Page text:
City Ponders Water Rates for RV Parks

September 18, 2008 by   - () Comments Off on City Ponders Water Rates for RV Parks

Can a city ethically charge an RV park owner $9 a month for water for each site, whether or not the site was occupied?
The city council of Kensett, Ark., population 2,000 and the hometown of fabled congressional tax authority, the late Wilbur D. Mills, is thinking about it.
RV park owners Julian McFadden and Bob Barnum attended Tuesday’s (Sept. 16) city council meeting to discuss the proposed ordinance, according to the Searcy (Ark.) Daily Citizen.
In the August meeting, the council had decided to charge the $9 rate for water for RV parks, and planned to amend an ordinance this week to adopt it. However, RV park owners McFadden and Barnum asked the council to consider a lower rate.
Barnum asked the council if he would be charged a $9 flat rate per pad, even if the pad is unoccupied. Mayor Max McDonald stated that he would be, according to the ordinance. The mayor also added that hotels, apartment complexes, and mobile home parks all pay the same rate.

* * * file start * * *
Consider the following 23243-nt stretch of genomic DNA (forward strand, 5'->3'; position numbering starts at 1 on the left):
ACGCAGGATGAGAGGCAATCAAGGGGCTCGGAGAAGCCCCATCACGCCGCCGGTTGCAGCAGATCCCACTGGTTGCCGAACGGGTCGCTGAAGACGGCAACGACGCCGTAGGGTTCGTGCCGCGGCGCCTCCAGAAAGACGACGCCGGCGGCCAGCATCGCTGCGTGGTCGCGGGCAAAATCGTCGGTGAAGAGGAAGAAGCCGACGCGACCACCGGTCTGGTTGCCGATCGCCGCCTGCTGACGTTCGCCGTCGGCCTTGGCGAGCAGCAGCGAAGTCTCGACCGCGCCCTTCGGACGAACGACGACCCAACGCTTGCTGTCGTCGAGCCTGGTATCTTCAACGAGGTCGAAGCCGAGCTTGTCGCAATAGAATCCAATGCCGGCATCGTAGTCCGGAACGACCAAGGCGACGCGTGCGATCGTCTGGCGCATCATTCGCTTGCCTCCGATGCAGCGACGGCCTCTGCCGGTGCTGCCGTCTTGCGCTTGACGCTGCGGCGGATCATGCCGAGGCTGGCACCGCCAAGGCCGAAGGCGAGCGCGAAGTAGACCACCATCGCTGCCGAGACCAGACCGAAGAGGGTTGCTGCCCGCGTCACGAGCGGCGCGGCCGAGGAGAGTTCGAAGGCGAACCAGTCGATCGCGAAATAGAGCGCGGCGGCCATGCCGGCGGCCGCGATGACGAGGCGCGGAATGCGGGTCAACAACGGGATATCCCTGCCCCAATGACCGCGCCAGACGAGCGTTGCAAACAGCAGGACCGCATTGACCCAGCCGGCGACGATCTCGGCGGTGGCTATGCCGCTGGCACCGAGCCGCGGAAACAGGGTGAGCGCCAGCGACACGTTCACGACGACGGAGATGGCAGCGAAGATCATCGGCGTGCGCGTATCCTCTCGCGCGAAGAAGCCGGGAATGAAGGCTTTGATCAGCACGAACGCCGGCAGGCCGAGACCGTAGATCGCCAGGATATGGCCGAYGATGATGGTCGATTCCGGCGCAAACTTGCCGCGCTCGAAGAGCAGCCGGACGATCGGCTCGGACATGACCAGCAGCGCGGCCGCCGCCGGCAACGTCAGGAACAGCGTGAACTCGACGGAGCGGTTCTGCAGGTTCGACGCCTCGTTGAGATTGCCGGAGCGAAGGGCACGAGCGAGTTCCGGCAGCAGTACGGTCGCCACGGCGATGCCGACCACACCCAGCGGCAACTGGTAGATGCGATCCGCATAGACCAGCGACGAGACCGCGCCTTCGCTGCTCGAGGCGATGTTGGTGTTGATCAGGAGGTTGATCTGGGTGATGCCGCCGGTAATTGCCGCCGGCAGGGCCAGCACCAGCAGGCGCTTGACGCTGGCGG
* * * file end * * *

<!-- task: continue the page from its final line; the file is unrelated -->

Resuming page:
“I don’t see how that’s fair,” Barnum said. “RV parks don’t use as much water as hotels.”
McDonald suggested placing individual meters on each pad so that Barnum would only be charged when the pads were occupied. However, Barnum stated that it wasn’t feasible to place a meter on every pad.
McFadden also argued against the amendment to the ordinance.
“I don’t mind paying $9 if it’s occupied,” he said of the individual sites.
However, McFadden said he does not believe that he should have to pay $9 for water on an unoccupied site, because no water would be used. He also added that it was “totally unreasonable” to expect him to place individual meters on each site.
“If you raise the rate, that’s gouging. I don’t think it’s right,” McFadden said.
Robert Underwood also spoke on behalf of Barnum and McFadden. The city council approved Underwood’s project of building an RV park inside city limits just last month. Underwood stated that if he had known that the ordinance had not been passed during the last meeting, he would have brought the subject up then.
“Is a mobile home, an RV park, and an apartment complex the same? Stop and think,” Underwood told the council. “I wish you would give it some consideration.”
After much debate, the city council passed a motion to research the appropriate rates for RV parks, discuss the matter with the city attorney, and table the issue until next month’s meeting.


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